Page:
The installation of multi-color tiles produced by conventional techniques may require hand blending on the part of the installer. This is a process whereby the installer hand picks the individual tiles from a large group of tiles as they are laid in sequence across the roof. An experienced installer can usually pick the tiles so as to achieve a desired visual effect. This is usually done by choosing tiles based on the quantity and location of the different colors thereon so as to avoid a mechanical looking design on the finished roof while at the same time perhaps emphasizing different colors from different angles or directions from which the roof is viewed. In an effort to eliminate this laborious process on the part of the installer, some of the conventional multi-color patterns have been established so as to provide for an acceptable appearance if the tiles are installed in a particular order. For example, a conventional coloring technique might produce four different multi-color patterns on four successive tiles, which patterns are then repeated with the next four successive tiles, and so on. Such an arrangement will typically require that the tiles be installed in a one-two-three-four sequence across the roof and with the sequence of the tiles in the next lower row of tiles bearing a certain relationship thereto. While this tends to be less laborious than hand blending, it still requires the installer to sort some or all of the tiles into groups and to install the tiles in a particular sequence from the various groups.

It will therefore be appreciated that the ability to install multi-color tiles at random and at the same time provide the desired visual effects would be highly advantageous. Tiles which can be installed at random eliminate the need for an experienced installer, particularly one who has the ability to successfully do hand blending. In addition the speed of installation is greatly increased, even in the case where relatively inexperienced installers are used.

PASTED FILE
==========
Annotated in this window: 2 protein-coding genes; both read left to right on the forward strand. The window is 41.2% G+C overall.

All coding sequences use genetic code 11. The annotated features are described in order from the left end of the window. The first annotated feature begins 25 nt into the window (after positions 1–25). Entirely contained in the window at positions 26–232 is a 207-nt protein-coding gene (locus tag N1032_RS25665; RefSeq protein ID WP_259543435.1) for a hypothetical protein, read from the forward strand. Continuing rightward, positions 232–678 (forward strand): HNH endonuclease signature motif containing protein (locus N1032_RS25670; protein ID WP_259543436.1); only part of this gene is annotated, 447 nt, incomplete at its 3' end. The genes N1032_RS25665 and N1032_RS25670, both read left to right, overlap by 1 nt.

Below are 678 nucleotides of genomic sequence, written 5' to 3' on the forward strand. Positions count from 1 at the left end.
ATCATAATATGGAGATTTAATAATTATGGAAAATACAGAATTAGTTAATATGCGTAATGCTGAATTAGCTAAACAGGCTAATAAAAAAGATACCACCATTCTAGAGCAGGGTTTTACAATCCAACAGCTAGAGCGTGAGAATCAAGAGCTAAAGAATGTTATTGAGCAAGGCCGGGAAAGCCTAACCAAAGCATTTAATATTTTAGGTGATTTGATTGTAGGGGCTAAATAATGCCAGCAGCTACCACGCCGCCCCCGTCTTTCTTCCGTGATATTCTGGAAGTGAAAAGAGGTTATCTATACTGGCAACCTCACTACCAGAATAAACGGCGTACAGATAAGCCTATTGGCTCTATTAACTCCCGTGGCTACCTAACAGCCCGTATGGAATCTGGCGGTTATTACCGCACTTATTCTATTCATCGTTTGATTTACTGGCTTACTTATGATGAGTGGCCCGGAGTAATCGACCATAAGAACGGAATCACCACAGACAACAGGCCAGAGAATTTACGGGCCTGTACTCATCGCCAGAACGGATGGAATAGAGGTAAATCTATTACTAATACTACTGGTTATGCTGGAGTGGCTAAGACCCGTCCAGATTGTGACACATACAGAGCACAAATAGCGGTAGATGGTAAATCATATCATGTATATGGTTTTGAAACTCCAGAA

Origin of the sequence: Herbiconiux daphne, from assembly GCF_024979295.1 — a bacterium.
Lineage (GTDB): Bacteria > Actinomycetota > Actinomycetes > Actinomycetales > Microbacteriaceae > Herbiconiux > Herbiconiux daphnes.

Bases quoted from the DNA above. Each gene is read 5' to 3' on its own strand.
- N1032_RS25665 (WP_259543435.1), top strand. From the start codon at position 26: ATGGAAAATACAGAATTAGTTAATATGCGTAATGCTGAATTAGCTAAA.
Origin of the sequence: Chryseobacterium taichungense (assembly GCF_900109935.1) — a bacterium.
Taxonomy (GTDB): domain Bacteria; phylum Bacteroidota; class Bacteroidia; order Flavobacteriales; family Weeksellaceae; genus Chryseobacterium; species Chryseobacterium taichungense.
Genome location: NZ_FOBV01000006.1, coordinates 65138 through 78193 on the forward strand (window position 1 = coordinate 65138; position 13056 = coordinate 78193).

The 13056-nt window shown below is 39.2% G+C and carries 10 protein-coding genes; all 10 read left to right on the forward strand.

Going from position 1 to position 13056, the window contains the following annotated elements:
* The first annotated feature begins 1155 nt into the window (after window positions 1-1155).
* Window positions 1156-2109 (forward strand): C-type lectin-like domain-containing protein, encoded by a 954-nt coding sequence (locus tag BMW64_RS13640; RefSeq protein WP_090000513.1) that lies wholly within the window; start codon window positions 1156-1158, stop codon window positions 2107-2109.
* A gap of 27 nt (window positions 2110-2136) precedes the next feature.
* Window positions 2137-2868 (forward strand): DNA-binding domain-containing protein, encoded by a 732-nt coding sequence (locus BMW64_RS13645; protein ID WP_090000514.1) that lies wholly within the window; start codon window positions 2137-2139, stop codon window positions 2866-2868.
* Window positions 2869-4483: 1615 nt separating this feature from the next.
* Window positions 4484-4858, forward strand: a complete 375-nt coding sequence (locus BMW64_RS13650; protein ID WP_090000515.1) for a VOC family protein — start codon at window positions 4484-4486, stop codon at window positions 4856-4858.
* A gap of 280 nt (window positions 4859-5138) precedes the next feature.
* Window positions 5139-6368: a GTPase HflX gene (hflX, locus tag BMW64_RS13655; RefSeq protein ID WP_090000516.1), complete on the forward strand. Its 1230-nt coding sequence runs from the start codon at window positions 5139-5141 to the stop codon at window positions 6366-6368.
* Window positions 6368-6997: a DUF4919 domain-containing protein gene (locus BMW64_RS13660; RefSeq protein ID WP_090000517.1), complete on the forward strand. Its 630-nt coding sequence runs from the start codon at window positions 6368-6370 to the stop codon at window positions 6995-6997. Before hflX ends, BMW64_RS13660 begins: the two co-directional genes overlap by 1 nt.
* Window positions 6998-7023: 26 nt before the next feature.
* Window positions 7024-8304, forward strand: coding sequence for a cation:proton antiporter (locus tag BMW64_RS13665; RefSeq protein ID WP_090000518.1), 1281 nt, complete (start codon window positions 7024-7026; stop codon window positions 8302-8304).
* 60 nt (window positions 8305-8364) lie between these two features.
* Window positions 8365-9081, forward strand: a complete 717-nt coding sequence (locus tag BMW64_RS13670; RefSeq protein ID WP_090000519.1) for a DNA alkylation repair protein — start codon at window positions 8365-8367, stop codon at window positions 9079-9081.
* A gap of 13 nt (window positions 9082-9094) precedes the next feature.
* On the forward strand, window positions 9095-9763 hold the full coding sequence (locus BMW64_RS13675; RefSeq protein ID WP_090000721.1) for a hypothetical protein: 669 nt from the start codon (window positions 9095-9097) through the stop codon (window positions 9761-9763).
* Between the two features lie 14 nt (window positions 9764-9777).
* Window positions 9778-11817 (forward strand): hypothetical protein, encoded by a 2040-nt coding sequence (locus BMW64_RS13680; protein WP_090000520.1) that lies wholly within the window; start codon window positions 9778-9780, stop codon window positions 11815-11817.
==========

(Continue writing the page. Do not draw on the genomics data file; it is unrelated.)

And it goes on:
In accordance with the invention the tiles are colored with multiple colors in a manner which varies in truly random fashion. At the same time regard is given to the frequency and duration with which each color is applied in relation to the other colors so as to achieve a desired blend in terms of color dominance. The tiles can be installed on the roof in completely random fashion while at the same time achieving the desired visual effects. Thus, the tiles can be installed in the order in which they are taken from the conveyor, or they can be installed in any other order in which they are made available to the installer at the job site.

Tile coloring techniques in accordance with the invention begin with the application of the base coat of slurry to essentially the entire top surface of each tile in the usual fashion. Thereafter, however, each overcoat slurry is applied in an intermittent, randomly varying fashion. By using a multistep controller in which the duration of each step is randomly varied, both the occurrence and the duration of application of each overspray slurry may be varied in random fashion. This combines with the feathering effect of the applicator apparatus previously described so as to produce a succession of tile coloring patterns which are truly unique and are never exactly repeated. Thus, although the program of controller steps is eventually repeated, the feathering effect of the spraying provided by such apparatus varies to a sufficient extent to continuously change the patterns and keep them unique. The uniqueness of the patterns is particularly facilitated if the location of the spray pattern across the widths of the tiles is varied in essentially random fashion. This is accomplished in accordance with the invention by using the oscillators of the overspray applicators to intermittently advance the scrapers and by randomly varying amounts between the intermittent, randomly varying applications of the overspray slurries.